Friday, December 04, 2009

What is the Medea Hypothesis: Review Part Five

A Small Introduction

This is my latest post on the Medea Hypothesis as proposed by Dr Peter Ward of the University of Washington. The hypothesis is a counter to the more mainstream, if misused, Gaia Hypothesis. The Gaia Hypothesis states that the world is a self-regulating system with compensatory feedback systems to prevent or at least dampen, runaway effects. The primary instrument of the system in the Gaia Hypothesis is life and its interactions with the environment. The Medea Hypothesis is a rejection of that idea and in its place proposes that life does not, in fact, dampen the effects of runaway processes, but rather amplifies them. The short and perhaps overly dramatic version is that life is suicidal.

I have posted summarizing the Medea Hypothesis in several previous posts. You can find them here (introduction/competing theories of life), here (summary of what Medean Life), here (Paleo Medean Events) and here (biodiversity through time). The complete Medea Hypothesis Review Table of Contents is here.

The main theme of this post is a summary of biomass through time and that the Medea Hypothesis predicts that over time, biomass will fall from past peaks due to the interactions and evolution of life. This is based on Chapter 7 Biomass Through Time as a Test and takes a small amount from Chapter 8 Predicted Future Trends of Biomass in the book of the same title. Again, I am going to minimize the commentary until after. This is where it is actually hardest to do so since Ward relies very, very heavily on computational models. Now that I have had a lot more sleep since we all got sick and the holiday, plus some commentary from Carlos (thank you!), I have developed some pretty strong opinions on the subject. I will attempt to avoid interjecting them and save them for the criticism post…which is coming quite soon.

If the post seems a bit different than the others, it is in part due to the fact that it took a while to pull together everything so that I could write it. I took notes, rather than reading directly from the book, and had more time to ponder the narrative. That may be good or bad.

The Tolkienesque Decline of Biomass Through Deep Time

The Medea Hypothesis conjectures that life works in contrary to its own interests. In this case, biomass, it actually works over time to reduce biomass through its interactions with other life and the environment. Ward predicts that biomass was actually more in the past – two potential times, the Devonian, just after the evolution of forests and the the Cambrian, just after the evolution of animals – and has been in decline ever since. Ward does note that it is very difficult to measure biomass through deep time though. He suggests that there are proxies that work to be able to model life’s biomass.

Biomass is limited by several things, but there are three that Ward specifically identifies and elaborates on. The first is energy. If there is not sufficient energy coming into the system where life resides, there is a very little life possible. The second limiting factor is the amount of nutrients available. The difference between a bare rock environment and the soil of any temperature climate are excellent extremes: one is highly nutrient rich and supports a cast of living characters that is quite extensive and the other is very, shall we say, barren, in comparison. The final example item that Ward narrows in on that limits biomass is temperature. The Arctic has a far more limited biomass than does the tropics. Ward cites temperature as the reason.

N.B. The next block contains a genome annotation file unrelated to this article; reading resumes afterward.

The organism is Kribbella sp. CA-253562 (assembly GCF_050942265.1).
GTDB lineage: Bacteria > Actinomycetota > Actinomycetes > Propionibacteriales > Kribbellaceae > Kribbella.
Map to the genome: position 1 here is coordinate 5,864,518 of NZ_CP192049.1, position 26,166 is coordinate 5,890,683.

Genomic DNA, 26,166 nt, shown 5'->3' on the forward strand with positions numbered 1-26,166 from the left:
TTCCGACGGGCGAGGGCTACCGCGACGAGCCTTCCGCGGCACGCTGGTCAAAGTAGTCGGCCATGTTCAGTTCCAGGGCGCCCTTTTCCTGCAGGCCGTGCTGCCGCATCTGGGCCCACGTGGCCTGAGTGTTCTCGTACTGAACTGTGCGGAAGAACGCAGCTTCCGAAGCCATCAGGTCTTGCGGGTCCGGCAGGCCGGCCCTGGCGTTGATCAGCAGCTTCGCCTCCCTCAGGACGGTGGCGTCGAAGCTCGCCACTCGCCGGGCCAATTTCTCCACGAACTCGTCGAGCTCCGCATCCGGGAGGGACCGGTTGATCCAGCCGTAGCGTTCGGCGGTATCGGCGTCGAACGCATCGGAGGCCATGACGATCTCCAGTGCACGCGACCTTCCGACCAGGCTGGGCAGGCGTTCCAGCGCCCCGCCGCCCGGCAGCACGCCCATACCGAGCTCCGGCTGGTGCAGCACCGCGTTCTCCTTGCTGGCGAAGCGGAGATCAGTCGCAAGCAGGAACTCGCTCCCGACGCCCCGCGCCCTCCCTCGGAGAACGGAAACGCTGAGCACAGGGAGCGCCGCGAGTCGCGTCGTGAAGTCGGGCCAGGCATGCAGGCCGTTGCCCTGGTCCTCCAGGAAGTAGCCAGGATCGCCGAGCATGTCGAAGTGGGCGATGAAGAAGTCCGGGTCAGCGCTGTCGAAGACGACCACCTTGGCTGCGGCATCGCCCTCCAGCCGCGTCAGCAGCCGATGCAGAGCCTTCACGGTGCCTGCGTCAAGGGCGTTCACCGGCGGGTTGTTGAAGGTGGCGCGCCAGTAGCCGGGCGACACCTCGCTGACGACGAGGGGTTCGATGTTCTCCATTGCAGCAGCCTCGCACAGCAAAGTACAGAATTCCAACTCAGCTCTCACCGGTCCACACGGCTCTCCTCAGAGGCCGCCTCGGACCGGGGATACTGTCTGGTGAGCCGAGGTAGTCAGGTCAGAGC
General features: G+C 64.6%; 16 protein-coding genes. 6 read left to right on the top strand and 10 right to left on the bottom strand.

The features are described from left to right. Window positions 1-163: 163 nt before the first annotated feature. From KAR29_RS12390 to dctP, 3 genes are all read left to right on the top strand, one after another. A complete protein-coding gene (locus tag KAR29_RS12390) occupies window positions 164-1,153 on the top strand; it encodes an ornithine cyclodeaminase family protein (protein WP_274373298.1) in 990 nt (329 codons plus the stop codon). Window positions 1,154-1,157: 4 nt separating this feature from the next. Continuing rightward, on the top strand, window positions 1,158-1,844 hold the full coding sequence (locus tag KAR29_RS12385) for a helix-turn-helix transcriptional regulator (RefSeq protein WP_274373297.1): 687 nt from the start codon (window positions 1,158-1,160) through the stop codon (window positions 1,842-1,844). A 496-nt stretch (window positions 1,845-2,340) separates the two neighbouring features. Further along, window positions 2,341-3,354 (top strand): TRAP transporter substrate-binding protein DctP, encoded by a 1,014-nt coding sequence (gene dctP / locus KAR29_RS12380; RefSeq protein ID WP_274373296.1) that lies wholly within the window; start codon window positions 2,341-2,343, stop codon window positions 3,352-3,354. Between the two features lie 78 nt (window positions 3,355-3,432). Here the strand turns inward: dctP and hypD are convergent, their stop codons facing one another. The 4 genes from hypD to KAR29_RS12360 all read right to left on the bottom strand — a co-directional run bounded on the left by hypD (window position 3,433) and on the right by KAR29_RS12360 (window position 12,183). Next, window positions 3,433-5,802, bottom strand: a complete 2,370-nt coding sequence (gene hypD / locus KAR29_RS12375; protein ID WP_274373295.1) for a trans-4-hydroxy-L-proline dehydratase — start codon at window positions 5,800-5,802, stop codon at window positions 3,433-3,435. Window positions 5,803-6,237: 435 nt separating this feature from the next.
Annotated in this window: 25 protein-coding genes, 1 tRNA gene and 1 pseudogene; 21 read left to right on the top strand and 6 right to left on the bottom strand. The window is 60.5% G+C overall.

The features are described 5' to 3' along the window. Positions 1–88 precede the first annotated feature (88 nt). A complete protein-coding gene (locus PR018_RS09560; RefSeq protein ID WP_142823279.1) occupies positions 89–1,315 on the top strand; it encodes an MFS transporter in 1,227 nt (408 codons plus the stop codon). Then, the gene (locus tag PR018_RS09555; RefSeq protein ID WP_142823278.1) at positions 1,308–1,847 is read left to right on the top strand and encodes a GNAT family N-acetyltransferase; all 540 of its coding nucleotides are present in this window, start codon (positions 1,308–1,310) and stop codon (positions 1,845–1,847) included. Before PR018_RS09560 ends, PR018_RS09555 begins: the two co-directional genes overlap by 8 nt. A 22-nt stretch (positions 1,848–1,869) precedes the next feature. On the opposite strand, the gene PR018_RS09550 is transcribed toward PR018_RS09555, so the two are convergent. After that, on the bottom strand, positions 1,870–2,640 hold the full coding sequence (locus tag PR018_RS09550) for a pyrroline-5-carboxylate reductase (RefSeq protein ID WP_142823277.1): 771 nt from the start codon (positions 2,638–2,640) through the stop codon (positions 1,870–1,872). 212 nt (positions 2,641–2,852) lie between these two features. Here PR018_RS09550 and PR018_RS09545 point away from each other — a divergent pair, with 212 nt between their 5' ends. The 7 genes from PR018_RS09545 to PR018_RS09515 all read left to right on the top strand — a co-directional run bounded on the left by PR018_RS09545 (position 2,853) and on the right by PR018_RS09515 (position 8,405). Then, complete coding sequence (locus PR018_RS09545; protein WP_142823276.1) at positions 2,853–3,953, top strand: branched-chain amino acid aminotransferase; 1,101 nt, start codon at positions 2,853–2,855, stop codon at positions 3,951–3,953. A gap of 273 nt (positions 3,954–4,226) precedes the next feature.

Energy has increased over time as far as the sun’s input into the world which would argue that there is an increased biomass as related to the solar input. However, early life was not photosynthetic. A lot of it consumed the primordial chemicals that were left over from the world’s formation. This is supposedly an easier to consume form of energy than photosynthesis. Early life ran through and consumed all this easily available nutrients and caused a crash. Theoretically. A lot of this is based on modern conjecture and the modeling work of S Franck et al. To be discussed below. This caused a biomass crash until photosynthetic based energy systems take over. Because there was a crash, a life induced biomass reduction, this counts as a Medean Effect.

Nutrients tie into this. Life Ward claims that carbon dioxide is actually the most important nutrient and the one that is the biggest clue to biomass over time is actually carbon dioxide. He makes the argument that the higher carbon dioxide levels in the past were indicators of a high biomass. The reason that he argues this is that there was far more carbon dioxide – his key nutrient – therefore there was far more potential for life to exist. During the Pharenozoic, the CO2 levels have dropped significantly. This means that the potential for life – according to Ward – has dropped. The cause, Ward states is because life is slowly sequestering the carbon: carbon cycle is broken from his point of view (strongly implied). Ultimately, this will be what dooms life according to Ward: the CO2 will run out because life will have sequestered it all.

Temperature is the final of the three limiting factors that Ward discusses in some detail. This is the one that he talks about the most. He states that 70 C is the upper limit for life to exist and be productive on a large scale. 0 C is equally bad. The ideal from his point of view for biological productivity is between 20 C and 70 C. The Pharenozoic has had a temperature band of 15 C +/- 10 C on average. Trace evidence, especially isotope ratios and the types of minerals in the sediments are the evidence for the temperatures in the Pharenozoic.